COVID-19 Marketing: It’s More About Sharing Information, Less About The Sale
Has your Inbox been inundated with marketing emails from, oh, every list you ever joined regarding their business response to COVID-19? We’ve seen an enormous shift in marketing messages as the pandemic drags on. The very first thing I notice about the messages I’ve been seeing is an abrupt shift from advertising the latest product or sale to providing information to consumers about how the brand is responding to the pandemic.
Messages Shift With Changing Times
Depending on the industry, this crisis marketing takes many forms. Some messages focus on the safety precautions the business has enacted to ensure their workers remain safe and healthy and their products remain safe and uncontaminated for consumers. Others focus on delivery and distribution systems and still others share messages of hope.
The messaging has changed over time too. While the early focus was on trying to maintain business as normally as possible, now we’re seeing a shift to change to new services or to expand the early coronavirus related services. Restaurants and grocery stores come to mind in this regard.
Early on, restaurants were allowed to remain open though many adopted distance measures to space diners further apart from one another. The next stage was to eliminate dine-in services and move to carry-out or delivery-only models. Most recently, I’ve seen some restaurants offering free lunches to kids who would usually get their lunch from school, donating food to food banks, and even a few chains that are selling grocery items.
Grocery stores have similarly adjusted their operations from simply remaining open to now having special shopping hours for seniors and healthcare workers, offering curbside pick-up and delivery, making gloves and sanitizing wipes available at the cart corral. With each change, a new message goes out – through in-store signage, on store websites, and in customer emails.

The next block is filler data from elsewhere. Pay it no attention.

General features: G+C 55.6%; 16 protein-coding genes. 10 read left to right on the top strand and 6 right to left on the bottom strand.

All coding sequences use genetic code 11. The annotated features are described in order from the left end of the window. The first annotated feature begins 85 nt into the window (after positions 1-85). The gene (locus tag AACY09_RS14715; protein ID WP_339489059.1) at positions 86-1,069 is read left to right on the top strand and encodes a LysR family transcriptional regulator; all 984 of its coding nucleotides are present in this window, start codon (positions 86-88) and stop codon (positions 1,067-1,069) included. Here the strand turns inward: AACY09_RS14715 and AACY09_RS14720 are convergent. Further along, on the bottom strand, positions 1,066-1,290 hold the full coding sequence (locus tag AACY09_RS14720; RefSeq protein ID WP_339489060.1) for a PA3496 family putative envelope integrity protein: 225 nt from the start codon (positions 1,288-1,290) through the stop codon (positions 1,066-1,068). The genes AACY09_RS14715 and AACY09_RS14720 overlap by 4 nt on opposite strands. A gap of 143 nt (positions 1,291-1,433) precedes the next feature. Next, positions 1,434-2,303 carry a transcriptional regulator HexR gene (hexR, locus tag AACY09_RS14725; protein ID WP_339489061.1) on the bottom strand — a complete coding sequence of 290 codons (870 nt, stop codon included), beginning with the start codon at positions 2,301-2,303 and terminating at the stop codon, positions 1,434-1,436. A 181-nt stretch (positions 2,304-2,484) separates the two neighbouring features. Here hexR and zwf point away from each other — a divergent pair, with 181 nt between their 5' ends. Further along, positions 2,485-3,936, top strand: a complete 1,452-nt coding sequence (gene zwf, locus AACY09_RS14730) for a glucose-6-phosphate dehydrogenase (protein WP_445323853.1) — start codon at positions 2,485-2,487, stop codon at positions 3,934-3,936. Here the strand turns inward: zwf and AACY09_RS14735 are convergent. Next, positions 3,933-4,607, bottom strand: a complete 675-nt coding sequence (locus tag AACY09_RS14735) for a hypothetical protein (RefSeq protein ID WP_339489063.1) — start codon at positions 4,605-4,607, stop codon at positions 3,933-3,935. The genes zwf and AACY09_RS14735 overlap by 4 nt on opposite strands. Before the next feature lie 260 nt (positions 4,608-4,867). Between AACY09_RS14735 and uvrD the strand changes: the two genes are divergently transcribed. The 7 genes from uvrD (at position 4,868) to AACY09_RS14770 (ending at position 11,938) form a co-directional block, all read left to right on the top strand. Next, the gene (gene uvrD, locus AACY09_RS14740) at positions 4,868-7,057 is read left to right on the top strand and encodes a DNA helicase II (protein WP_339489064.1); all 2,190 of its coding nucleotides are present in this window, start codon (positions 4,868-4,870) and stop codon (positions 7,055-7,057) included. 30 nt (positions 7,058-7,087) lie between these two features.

Retail businesses are adapting too. Those that can remain open are generally sending out reassuring messages about how they have adjusted their operations to include more regular cleaning and sanitation or implemented curbside pickups and in-store social distancing measures.
Even businesses that are not deemed essential are still trying to work within the confines of the pandemic. Shoe stores and businesses focused on health and fitness are sending out messages that encourage consumers to buy their products to promote walking and physical fitness. Others are offering online classes, free workout videos, or teleservices.
Finally, there are messages of gratitude. Over and over again, I see companies sending out messages espousing hope and compassion, offering resources for ways their customers can help others during this time, and subtle nods to the important work being done by essential workers.
COVID-19 Crisis Marketing Is About The Connections We Share
What these crisis marketing messages and approaches say to me is that life goes on and we are more than capable of adapting and adjusting to the reality we are currently living. As a marketing professional, I’m happy to see that marketing is still happening and businesses are turning this challenge into an opportunity to remain visible and connected to their customers. As a human being living through this pandemic, I’m gratified to see that these messages aren’t all trying to sell me something that I definitely don’t need right now while blinding ignoring the ongoing crisis.
Instead, the messages are more about keeping people safe and reminding us that we are all in this together. It’s a message that we all need to remember.